What you need to know about...
What is a Revocable Trust?
A trust is a legal structure for the ownership of property, where the creator appoints a trustee to manage the property and creates a set of instructions for the trustee to follow in the management of the assets. There are many different kinds of trusts, which can be used for many different purposes. For example, a parent may leave an inheritance for a child, under the management of an uncle, with instructions to use the funds primarily for education.
A Revocable Trust is a kind of trust that you can use to provide instructions for the disposition of your assets after your death. In this way, it's very much like a will, and it can substantially substitute for a will.
The difference is that at the time of a death, a will has never been activated and an executor has never taken charge of the assets. As such, a court has to review the will and appoint the executor -- that's the probate process.
No probate process is needed for a Revocable Trust, because it's active and operational from the time that you sign it. It keeps on running after you're gone. And the person you've appointed as a successor trustee can get to work right away -- doing the same things an executor could only start doing after a lengthy probate proceeding.
Meanwhile, during your whole healthy lifetime, you are the trustee. That means that you are fully in control of your assets at all times.
During your life, you will hardly know that you have a Revocable Trust -- it will have no tax consequences, and will require no administrative efforts. But it will be there as a safety net, allowing your successor trustee to step in seamlessly and manage your assets if you are ever ill or incapacitated.
The result of all this is that a Revocable Trust is a substitute for a Will. It speeds and streamlines the settlement of your estate by eliminating probate proceedings. And it also supplements your Power of Attorney, by allowing a successor trustee to handle things for you during your life time in the event of incapacity. These are great benefits, circumventing significant costs, delays and bureaucracy, and guaranteeing the smooth and reliable management of your affairs, during your lifetime, and after.
Should I have a Revocable Trust?
Anyone can benefit from having a Revocable Trust. It's a bit like having a dishwasher or flying business class -- you can live without it, but it's a very desirable luxury.
In the post-Covid world, however, the probate courts in New York City have become hopelessly backlogged. Probate proceedings that used to take a month or so are now taking most of a year, or more. As such, a Revocable Trust is moving from being a luxury to being more of a necessity.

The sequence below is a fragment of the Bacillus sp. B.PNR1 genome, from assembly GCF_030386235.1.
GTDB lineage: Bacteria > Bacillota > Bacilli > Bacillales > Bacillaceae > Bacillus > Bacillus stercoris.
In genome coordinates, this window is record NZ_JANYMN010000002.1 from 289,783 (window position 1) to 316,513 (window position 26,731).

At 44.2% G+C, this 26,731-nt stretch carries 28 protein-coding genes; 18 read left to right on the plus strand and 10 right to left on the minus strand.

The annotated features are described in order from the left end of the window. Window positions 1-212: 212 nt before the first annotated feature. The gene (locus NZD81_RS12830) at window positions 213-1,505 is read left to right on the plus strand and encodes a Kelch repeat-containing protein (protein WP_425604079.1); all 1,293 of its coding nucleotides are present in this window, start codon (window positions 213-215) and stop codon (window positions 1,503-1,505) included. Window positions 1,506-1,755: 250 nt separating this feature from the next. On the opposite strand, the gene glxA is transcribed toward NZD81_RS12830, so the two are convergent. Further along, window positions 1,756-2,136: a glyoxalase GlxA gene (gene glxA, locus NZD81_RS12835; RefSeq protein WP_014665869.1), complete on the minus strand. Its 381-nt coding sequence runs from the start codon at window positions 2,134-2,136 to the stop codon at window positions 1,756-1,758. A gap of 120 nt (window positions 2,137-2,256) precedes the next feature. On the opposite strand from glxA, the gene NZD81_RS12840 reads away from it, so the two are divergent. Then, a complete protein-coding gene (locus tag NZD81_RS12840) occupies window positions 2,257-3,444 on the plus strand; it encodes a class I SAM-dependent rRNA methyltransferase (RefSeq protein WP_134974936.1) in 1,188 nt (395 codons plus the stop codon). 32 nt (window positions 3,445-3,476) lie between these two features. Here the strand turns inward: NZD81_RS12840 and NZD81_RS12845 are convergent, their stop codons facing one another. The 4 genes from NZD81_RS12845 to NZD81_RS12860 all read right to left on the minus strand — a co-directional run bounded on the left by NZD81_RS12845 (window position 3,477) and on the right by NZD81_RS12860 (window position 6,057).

Revocable Trusts are particularly important for people whose probate proceedings would be unusually complicated. These include:
-- People who own property in multiple states. A separate probate proceeding is required in each state where you own real estate (sometimes it's required for financial accounts, too).. A Revocable Trust can enable you to avoid probate proceedings in any state.
-- People who wish to maintain confidentiality. Probate proceedings are on the public record, so if you have enough of a public profile that someone may snoop in the court files for your information, you may wish to use a Revocable Trust in order to keep your estate out of the court.
-- People with family issues -- if you're in conflict with your closest relatives, or estranged from them, or don't know who or where they are, then your probate proceeding would be extremely difficult. Family friction can give rise to the lengthy, expensive and emotionally draining litigation of will contests. And even if you have no contact with your next of kin, or don't know who they are, they are still necessary parties to the probate proceeding, and it may require a lot of time and expense to locate them.
When does a Revocable Trust become effective?
The main idea of a Revocable Trust is to handle the distribution of your assets after your death. But it becomes legally effective as soon as you sign it.
This is useful, because it can also enable someone (your successor trustee) to manage your assets while you're living -- e.g., if you are ill or incapacitated, or get dementia when you're older.
That's when your trust becomes effective. But you also need to ask for what purposes is it effective.
It's very important to appreciate that your Revocable Trust will only ever be effective for the management of those assets that are placed into the ownership of the trust, or have the trust named as a beneficiary.
While your Will enables an executor to handle absolutely any matter relating to your legal existence, your Revocable Trust enables your trustee to handle only those assets that are in the trust.
For this reason it's very important to put your assets into your Revocable Trust promptly after you sign it.
Once you sign the Revocable Trust, it's a legal structure you can use for any asset that you own at the time, or later. You can put assets into it, or take them out, whenever you like. But to ensure its intended effectiveness, you should start by placing your assets into the Revocable Trust promptly after signing.
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